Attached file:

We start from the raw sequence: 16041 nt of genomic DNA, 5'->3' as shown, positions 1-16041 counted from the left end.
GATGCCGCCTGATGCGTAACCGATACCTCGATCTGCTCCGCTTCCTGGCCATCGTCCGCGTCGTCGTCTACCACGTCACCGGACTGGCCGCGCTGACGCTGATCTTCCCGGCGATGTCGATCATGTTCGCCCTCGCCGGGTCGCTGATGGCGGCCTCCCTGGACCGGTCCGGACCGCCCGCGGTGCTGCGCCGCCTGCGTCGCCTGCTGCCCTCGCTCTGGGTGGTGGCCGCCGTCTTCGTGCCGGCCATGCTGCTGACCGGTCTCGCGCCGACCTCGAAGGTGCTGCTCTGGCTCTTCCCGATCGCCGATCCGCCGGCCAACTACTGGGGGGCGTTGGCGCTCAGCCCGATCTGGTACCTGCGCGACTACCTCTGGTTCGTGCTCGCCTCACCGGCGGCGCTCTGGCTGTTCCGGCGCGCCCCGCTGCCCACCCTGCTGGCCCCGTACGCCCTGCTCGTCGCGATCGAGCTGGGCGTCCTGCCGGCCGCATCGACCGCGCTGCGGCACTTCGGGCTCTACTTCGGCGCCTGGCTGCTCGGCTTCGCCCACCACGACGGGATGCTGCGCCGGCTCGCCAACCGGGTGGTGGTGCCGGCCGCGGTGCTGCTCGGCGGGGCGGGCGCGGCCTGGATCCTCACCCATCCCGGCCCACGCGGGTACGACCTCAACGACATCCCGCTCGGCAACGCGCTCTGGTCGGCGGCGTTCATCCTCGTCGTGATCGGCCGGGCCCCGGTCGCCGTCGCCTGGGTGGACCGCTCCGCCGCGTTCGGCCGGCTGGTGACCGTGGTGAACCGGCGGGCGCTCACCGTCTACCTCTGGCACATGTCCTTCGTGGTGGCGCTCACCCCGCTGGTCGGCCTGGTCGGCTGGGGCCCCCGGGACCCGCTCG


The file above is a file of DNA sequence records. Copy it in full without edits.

We start from the raw sequence: 16041 nt of genomic DNA, 5'->3' as shown, positions 1-16041 counted from the left end.
GATGCCGCCTGATGCGTAACCGATACCTCGATCTGCTCCGCTTCCTGGCCATCGTCCGCGTCGTCGTCTACCACGTCACCGGACTGGCCGCGCTGACGCTGATCTTCCCGGCGATGTCGATCATGTTCGCCCTCGCCGGGTCGCTGATGGCGGCCTCCCTGGACCGGTCCGGACCGCCCGCGGTGCTGCGCCGCCTGCGTCGCCTGCTGCCCTCGCTCTGGGTGGTGGCCGCCGTCTTCGTGCCGGCCATGCTGCTGACCGGTCTCGCGCCGACCTCGAAGGTGCTGCTCTGGCTCTTCCCGATCGCCGATCCGCCGGCCAACTACTGGGGGGCGTTGGCGCTCAGCCCGATCTGGTACCTGCGCGACTACCTCTGGTTCGTGCTCGCCTCACCGGCGGCGCTCTGGCTGTTCCGGCGCGCCCCGCTGCCCACCCTGCTGGCCCCGTACGCCCTGCTCGTCGCGATCGAGCTGGGCGTCCTGCCGGCCGCATCGACCGCGCTGCGGCACTTCGGGCTCTACTTCGGCGCCTGGCTGCTCGGCTTCGCCCACCACGACGGGATGCTGCGCCGGCTCGCCAACCGGGTGGTGGTGCCGGCCGCGGTGCTGCTCGGCGGGGCGGGCGCGGCCTGGATCCTCACCCATCCCGGCCCACGCGGGTACGACCTCAACGACATCCCGCTCGGCAACGCGCTCTGGTCGGCGGCGTTCATCCTCGTCGTGATCGGCCGGGCCCCGGTCGCCGTCGCCTGGGTGGACCGCTCCGCCGCGTTCGGCCGGCTGGTGACCGTGGTGAACCGGCGGGCGCTCACCGTCTACCTCTGGCACATGTCCTTCGTGGTGGCGCTCACCCCGCTGGTCGGCCTGGTCGGCTGGGGCCCCCGGGACCCGCTCG